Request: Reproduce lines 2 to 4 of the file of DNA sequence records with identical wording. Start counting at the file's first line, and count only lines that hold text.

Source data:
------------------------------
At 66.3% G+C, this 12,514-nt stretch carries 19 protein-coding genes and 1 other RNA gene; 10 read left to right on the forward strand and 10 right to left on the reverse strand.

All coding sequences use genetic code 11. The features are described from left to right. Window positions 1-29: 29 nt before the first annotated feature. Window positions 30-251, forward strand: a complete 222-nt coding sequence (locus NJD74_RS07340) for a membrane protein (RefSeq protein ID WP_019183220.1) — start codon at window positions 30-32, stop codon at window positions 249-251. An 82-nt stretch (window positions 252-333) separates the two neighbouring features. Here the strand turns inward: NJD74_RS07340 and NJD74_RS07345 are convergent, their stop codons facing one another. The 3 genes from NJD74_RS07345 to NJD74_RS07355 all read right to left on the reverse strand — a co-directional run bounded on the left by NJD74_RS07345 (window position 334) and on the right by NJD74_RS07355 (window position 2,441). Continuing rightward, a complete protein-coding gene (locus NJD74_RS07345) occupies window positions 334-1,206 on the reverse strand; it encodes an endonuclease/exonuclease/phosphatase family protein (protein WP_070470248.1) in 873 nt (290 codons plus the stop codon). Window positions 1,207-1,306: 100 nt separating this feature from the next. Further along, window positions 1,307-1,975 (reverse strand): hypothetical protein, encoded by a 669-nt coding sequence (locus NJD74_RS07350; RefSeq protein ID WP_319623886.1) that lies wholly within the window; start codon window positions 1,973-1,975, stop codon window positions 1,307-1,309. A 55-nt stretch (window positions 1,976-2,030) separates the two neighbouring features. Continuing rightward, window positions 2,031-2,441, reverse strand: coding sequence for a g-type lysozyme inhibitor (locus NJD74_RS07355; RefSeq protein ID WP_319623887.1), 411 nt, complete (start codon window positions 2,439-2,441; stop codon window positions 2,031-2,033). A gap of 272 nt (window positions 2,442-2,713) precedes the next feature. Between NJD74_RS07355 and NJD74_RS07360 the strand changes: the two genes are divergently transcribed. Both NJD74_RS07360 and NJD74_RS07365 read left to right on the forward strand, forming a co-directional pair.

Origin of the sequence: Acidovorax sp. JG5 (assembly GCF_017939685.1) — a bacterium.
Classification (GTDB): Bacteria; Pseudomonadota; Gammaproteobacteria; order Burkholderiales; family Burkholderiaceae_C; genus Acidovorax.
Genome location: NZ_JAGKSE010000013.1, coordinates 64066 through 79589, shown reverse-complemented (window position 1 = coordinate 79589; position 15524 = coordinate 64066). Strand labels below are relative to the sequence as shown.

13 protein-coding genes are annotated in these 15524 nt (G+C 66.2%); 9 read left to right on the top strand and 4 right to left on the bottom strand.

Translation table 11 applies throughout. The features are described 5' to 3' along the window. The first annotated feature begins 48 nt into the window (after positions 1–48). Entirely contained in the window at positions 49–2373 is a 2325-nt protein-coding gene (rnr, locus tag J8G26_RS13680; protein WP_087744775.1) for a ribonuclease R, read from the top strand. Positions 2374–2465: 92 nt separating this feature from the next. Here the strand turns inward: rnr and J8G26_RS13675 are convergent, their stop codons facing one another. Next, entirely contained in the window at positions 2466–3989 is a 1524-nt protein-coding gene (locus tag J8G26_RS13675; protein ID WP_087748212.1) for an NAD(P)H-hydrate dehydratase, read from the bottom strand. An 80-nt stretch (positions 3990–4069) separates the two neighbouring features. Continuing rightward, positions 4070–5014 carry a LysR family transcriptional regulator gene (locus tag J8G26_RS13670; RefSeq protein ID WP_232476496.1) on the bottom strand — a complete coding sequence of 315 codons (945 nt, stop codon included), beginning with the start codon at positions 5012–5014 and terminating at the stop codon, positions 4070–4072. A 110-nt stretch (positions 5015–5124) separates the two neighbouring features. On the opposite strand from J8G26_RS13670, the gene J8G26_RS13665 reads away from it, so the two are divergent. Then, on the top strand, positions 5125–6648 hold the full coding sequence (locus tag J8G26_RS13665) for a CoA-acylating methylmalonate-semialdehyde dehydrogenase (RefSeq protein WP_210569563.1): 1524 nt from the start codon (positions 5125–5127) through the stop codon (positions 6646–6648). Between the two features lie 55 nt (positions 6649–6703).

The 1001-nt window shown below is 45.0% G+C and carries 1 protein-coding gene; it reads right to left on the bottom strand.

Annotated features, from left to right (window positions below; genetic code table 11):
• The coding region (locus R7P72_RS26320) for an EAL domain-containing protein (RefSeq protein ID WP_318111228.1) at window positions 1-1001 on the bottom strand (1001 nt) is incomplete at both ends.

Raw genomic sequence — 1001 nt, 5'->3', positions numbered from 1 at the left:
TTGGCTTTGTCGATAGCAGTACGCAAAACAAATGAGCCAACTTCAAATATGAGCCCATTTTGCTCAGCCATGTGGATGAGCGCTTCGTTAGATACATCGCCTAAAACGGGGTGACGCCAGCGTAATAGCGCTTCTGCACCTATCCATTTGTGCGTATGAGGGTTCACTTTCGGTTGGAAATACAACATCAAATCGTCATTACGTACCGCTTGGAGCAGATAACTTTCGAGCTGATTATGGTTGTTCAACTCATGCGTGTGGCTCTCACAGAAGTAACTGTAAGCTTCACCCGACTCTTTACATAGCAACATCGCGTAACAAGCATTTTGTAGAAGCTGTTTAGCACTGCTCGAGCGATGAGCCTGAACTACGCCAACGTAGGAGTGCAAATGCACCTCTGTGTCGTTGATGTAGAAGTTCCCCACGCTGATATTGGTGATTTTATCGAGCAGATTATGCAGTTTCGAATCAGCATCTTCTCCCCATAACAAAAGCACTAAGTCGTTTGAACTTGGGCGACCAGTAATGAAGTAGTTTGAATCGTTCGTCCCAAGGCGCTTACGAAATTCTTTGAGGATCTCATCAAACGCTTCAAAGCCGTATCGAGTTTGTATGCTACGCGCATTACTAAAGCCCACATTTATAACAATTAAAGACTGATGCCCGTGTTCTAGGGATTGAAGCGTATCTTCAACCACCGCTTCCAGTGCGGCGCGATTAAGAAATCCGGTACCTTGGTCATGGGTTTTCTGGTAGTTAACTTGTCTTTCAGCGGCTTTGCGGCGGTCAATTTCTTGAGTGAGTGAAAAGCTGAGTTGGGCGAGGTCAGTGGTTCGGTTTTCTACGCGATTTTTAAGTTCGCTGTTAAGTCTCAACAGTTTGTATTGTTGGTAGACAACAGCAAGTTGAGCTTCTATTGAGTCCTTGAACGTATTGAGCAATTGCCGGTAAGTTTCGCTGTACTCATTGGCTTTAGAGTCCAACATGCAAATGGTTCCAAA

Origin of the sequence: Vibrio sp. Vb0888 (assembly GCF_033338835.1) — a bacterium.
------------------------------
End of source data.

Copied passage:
All coding sequences use genetic code 11. The features are described from left to right. Window positions 1-29: 29 nt before the first annotated feature. Window positions 30-251, forward strand: a complete 222-nt coding sequence (locus NJD74_RS07340) for a membrane protein (RefSeq protein ID WP_019183220.1) — start codon at window positions 30-32, stop codon at window positions 249-251. An 82-nt stretch (window positions 252-333) separates the two neighbouring features. Here the strand turns inward: NJD74_RS07340 and NJD74_RS07345 are convergent, their stop codons facing one another. The 3 genes from NJD74_RS07345 to NJD74_RS07355 all read right to left on the reverse strand — a co-directional run bounded on the left by NJD74_RS07345 (window position 334) and on the right by NJD74_RS07355 (window position 2,441). Continuing rightward, a complete protein-coding gene (locus NJD74_RS07345) occupies window positions 334-1,206 on the reverse strand; it encodes an endonuclease/exonuclease/phosphatase family protein (protein WP_070470248.1) in 873 nt (290 codons plus the stop codon). Window positions 1,207-1,306: 100 nt separating this feature from the next. Further along, window positions 1,307-1,975 (reverse strand): hypothetical protein, encoded by a 669-nt coding sequence (locus NJD74_RS07350; RefSeq protein ID WP_319623886.1) that lies wholly within the window; start codon window positions 1,973-1,975, stop codon window positions 1,307-1,309. A 55-nt stretch (window positions 1,976-2,030) separates the two neighbouring features. Continuing rightward, window positions 2,031-2,441, reverse strand: coding sequence for a g-type lysozyme inhibitor (locus NJD74_RS07355; RefSeq protein ID WP_319623887.1), 411 nt, complete (start codon window positions 2,439-2,441; stop codon window positions 2,031-2,033). A gap of 272 nt (window positions 2,442-2,713) precedes the next feature. Between NJD74_RS07355 and NJD74_RS07360 the strand changes: the two genes are divergently transcribed. Both NJD74_RS07360 and NJD74_RS07365 read left to right on the forward strand, forming a co-directional pair.

Origin of the sequence: Acidovorax sp. JG5 (assembly GCF_017939685.1) — a bacterium.
Classification (GTDB): Bacteria; Pseudomonadota; Gammaproteobacteria; order Burkholderiales; family Burkholderiaceae_C; genus Acidovorax.